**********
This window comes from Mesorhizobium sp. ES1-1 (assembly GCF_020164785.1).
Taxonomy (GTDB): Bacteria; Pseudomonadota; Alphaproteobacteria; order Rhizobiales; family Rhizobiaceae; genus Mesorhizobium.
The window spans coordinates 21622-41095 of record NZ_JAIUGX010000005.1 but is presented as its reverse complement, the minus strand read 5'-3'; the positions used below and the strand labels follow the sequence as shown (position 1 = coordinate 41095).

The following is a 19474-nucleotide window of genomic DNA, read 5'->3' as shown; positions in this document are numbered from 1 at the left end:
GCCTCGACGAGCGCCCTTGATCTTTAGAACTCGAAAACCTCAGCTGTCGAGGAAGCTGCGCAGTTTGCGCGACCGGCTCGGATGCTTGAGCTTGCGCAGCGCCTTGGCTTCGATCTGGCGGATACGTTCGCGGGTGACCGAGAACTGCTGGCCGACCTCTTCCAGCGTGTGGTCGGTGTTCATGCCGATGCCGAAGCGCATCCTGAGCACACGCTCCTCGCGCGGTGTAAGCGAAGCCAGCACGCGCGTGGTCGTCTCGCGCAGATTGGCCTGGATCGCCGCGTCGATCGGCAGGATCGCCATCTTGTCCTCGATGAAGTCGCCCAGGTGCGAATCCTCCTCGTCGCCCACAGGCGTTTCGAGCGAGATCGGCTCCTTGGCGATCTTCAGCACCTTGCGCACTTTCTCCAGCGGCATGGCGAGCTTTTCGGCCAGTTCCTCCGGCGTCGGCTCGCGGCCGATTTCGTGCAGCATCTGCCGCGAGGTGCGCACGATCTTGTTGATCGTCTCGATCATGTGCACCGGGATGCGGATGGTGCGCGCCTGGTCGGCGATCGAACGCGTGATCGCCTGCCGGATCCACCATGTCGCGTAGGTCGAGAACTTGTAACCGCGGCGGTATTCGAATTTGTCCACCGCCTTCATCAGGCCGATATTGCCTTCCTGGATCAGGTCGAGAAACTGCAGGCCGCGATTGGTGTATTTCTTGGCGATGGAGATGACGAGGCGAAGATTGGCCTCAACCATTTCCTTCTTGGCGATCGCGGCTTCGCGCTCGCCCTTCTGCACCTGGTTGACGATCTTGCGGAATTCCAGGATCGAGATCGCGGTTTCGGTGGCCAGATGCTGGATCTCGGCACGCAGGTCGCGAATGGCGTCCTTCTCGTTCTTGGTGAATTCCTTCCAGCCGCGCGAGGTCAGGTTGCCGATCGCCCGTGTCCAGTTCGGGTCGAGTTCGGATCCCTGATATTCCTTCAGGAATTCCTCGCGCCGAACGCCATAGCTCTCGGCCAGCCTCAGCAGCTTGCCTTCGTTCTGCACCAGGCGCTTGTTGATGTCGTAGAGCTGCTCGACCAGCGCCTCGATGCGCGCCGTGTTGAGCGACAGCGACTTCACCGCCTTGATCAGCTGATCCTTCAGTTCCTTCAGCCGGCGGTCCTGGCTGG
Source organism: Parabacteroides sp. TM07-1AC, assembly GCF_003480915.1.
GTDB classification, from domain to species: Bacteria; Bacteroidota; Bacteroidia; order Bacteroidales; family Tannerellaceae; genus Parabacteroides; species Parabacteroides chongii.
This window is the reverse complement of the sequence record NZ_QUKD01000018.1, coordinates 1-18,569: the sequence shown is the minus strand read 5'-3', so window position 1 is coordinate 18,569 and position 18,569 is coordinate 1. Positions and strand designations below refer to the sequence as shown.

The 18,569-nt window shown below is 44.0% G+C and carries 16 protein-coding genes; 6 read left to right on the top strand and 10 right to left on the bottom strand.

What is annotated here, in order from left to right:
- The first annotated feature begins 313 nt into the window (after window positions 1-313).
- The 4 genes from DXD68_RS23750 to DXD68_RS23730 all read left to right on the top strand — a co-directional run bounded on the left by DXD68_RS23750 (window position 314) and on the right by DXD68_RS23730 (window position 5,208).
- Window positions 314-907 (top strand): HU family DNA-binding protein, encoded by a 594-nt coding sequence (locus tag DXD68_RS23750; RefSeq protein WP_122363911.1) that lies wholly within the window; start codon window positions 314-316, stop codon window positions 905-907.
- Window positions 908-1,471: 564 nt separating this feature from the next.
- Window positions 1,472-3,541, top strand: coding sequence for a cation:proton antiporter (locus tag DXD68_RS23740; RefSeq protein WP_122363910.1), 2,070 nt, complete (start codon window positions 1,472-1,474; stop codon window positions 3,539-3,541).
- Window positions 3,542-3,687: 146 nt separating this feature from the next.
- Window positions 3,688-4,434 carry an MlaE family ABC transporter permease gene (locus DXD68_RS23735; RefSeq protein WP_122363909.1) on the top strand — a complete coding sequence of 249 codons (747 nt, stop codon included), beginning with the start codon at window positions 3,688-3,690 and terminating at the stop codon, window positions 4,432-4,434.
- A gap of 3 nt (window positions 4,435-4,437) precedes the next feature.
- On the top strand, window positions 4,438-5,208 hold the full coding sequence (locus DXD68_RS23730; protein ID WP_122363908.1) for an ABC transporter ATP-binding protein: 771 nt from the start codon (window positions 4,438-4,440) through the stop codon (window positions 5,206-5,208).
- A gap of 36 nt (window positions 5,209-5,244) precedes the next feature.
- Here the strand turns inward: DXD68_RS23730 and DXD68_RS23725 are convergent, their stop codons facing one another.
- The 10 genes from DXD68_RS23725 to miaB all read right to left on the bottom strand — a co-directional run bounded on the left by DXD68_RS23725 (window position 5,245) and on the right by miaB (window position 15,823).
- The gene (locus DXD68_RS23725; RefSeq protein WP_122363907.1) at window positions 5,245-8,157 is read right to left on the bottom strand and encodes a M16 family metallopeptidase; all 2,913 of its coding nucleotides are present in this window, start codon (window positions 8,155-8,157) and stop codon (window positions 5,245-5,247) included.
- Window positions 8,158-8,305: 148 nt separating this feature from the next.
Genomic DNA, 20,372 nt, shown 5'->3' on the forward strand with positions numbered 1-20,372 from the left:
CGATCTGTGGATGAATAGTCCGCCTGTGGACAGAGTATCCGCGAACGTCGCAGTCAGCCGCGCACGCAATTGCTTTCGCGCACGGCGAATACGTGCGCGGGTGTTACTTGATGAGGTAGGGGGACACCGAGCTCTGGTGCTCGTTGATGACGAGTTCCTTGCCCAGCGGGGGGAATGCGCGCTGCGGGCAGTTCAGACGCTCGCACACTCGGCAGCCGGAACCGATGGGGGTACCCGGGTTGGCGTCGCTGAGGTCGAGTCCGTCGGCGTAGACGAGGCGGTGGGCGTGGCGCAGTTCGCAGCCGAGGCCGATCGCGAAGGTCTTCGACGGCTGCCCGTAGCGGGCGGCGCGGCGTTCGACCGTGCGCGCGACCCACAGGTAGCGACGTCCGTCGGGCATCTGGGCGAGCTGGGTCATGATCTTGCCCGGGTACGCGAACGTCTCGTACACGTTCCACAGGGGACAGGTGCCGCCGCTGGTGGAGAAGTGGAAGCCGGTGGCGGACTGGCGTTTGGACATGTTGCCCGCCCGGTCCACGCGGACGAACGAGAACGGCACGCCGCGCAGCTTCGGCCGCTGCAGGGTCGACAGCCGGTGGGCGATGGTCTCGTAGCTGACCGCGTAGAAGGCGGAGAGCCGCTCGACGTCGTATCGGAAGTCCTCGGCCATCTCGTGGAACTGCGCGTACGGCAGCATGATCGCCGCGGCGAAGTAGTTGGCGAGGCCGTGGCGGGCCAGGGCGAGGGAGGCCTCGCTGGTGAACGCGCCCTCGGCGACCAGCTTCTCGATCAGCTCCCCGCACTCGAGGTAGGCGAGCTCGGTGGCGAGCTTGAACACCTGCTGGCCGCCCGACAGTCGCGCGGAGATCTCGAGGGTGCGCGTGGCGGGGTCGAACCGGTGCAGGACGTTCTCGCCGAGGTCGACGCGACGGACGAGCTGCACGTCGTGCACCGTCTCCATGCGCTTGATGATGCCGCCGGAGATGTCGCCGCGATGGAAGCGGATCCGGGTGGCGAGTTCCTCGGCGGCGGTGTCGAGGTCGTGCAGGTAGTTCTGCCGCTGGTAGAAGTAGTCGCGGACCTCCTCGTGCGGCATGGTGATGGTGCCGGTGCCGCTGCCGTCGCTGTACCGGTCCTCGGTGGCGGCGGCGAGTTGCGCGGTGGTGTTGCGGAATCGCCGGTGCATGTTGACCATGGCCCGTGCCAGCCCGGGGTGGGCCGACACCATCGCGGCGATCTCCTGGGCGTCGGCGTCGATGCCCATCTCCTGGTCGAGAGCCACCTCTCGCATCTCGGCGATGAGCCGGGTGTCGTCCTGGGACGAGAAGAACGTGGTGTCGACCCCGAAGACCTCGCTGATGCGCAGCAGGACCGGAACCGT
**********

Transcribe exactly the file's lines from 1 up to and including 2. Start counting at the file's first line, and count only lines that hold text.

This window comes from Mesorhizobium sp. ES1-1 (assembly GCF_020164785.1).
Taxonomy (GTDB): Bacteria; Pseudomonadota; Alphaproteobacteria; order Rhizobiales; family Rhizobiaceae; genus Mesorhizobium.